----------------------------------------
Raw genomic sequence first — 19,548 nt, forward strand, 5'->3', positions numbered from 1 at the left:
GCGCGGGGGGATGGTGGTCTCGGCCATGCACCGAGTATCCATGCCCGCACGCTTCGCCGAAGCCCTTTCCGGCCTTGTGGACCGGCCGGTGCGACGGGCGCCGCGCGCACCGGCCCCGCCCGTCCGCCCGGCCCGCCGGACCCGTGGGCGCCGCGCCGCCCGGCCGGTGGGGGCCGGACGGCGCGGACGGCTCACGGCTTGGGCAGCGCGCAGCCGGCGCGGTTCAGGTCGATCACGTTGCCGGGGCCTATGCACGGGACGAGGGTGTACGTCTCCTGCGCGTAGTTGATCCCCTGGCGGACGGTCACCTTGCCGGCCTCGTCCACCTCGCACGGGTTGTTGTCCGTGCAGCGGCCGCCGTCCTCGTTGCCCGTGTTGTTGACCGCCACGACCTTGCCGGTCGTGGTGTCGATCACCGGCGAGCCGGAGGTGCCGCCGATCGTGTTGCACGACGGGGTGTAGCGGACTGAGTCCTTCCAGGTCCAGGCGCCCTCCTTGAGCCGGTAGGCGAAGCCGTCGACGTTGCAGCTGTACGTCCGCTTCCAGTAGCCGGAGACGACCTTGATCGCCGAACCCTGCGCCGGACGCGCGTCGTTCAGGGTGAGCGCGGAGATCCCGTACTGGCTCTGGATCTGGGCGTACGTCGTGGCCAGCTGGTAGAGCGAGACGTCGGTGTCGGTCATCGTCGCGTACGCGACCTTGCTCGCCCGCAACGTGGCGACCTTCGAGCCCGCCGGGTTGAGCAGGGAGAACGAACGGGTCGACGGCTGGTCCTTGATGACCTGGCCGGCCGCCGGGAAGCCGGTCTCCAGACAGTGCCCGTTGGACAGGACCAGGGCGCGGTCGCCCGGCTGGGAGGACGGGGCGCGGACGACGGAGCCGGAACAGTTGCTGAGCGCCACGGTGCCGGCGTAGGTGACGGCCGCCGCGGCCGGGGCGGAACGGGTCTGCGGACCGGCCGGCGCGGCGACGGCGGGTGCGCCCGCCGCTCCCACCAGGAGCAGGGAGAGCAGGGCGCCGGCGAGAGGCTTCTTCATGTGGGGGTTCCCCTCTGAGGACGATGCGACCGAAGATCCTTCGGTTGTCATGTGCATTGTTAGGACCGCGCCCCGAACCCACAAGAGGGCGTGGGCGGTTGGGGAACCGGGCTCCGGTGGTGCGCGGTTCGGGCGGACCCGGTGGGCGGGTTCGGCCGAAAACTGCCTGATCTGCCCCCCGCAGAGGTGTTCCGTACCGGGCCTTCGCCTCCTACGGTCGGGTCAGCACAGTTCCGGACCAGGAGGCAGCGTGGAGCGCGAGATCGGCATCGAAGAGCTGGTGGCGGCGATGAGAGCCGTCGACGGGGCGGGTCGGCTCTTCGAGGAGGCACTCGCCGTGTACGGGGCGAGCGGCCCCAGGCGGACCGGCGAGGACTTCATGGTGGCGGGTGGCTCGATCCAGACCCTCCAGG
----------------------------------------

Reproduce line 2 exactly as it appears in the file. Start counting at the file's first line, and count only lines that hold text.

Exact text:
GCGCGGGGGGATGGTGGTCTCGGCCATGCACCGAGTATCCATGCCCGCACGCTTCGCCGAAGCCCTTTCCGGCCTTGTGGACCGGCCGGTGCGACGGGCGCCGCGCGCACCGGCCCCGCCCGTCCGCCCGGCCCGCCGGACCCGTGGGCGCCGCGCCGCCCGGCCGGTGGGGGCCGGACGGCGCGGACGGCTCACGGCTTGGGCAGCGCGCAGCCGGCGCGGTTCAGGTCGATCACGTTGCCGGGGCCTATGCACGGGACGAGGGTGTACGTCTCCTGCGCGTAGTTGATCCCCTGGCGGACGGTCACCTTGCCGGCCTCGTCCACCTCGCACGGGTTGTTGTCCGTGCAGCGGCCGCCGTCCTCGTTGCCCGTGTTGTTGACCGCCACGACCTTGCCGGTCGTGGTGTCGATCACCGGCGAGCCGGAGGTGCCGCCGATCGTGTTGCACGACGGGGTGTAGCGGACTGAGTCCTTCCAGGTCCAGGCGCCCTCCTTGAGCCGGTAGGCGAAGCCGTCGACGTTGCAGCTGTACGTCCGCTTCCAGTAGCCGGAGACGACCTTGATCGCCGAACCCTGCGCCGGACGCGCGTCGTTCAGGGTGAGCGCGGAGATCCCGTACTGGCTCTGGATCTGGGCGTACGTCGTGGCCAGCTGGTAGAGCGAGACGTCGGTGTCGGTCATCGTCGCGTACGCGACCTTGCTCGCCCGCAACGTGGCGACCTTCGAGCCCGCCGGGTTGAGCAGGGAGAACGAACGGGTCGACGGCTGGTCCTTGATGACCTGGCCGGCCGCCGGGAAGCCGGTCTCCAGACAGTGCCCGTTGGACAGGACCAGGGCGCGGTCGCCCGGCTGGGAGGACGGGGCGCGGACGACGGAGCCGGAACAGTTGCTGAGCGCCACGGTGCCGGCGTAGGTGACGGCCGCCGCGGCCGGGGCGGAACGGGTCTGCGGACCGGCCGGCGCGGCGACGGCGGGTGCGCCCGCCGCTCCCACCAGGAGCAGGGAGAGCAGGGCGCCGGCGAGAGGCTTCTTCATGTGGGGGTTCCCCTCTGAGGACGATGCGACCGAAGATCCTTCGGTTGTCATGTGCATTGTTAGGACCGCGCCCCGAACCCACAAGAGGGCGTGGGCGGTTGGGGAACCGGGCTCCGGTGGTGCGCGGTTCGGGCGGACCCGGTGGGCGGGTTCGGCCGAAAACTGCCTGATCTGCCCCCCGCAGAGGTGTTCCGTACCGGGCCTTCGCCTCCTACGGTCGGGTCAGCACAGTTCCGGACCAGGAGGCAGCGTGGAGCGCGAGATCGGCATCGAAGAGCTGGTGGCGGCGATGAGAGCCGTCGACGGGGCGGGTCGGCTCTTCGAGGAGGCACTCGCCGTGTACGGGGCGAGCGGCCCCAGGCGGACCGGCGAGGACTTCATGGTGGCGGGTGGCTCGATCCAGACCCTCCAGG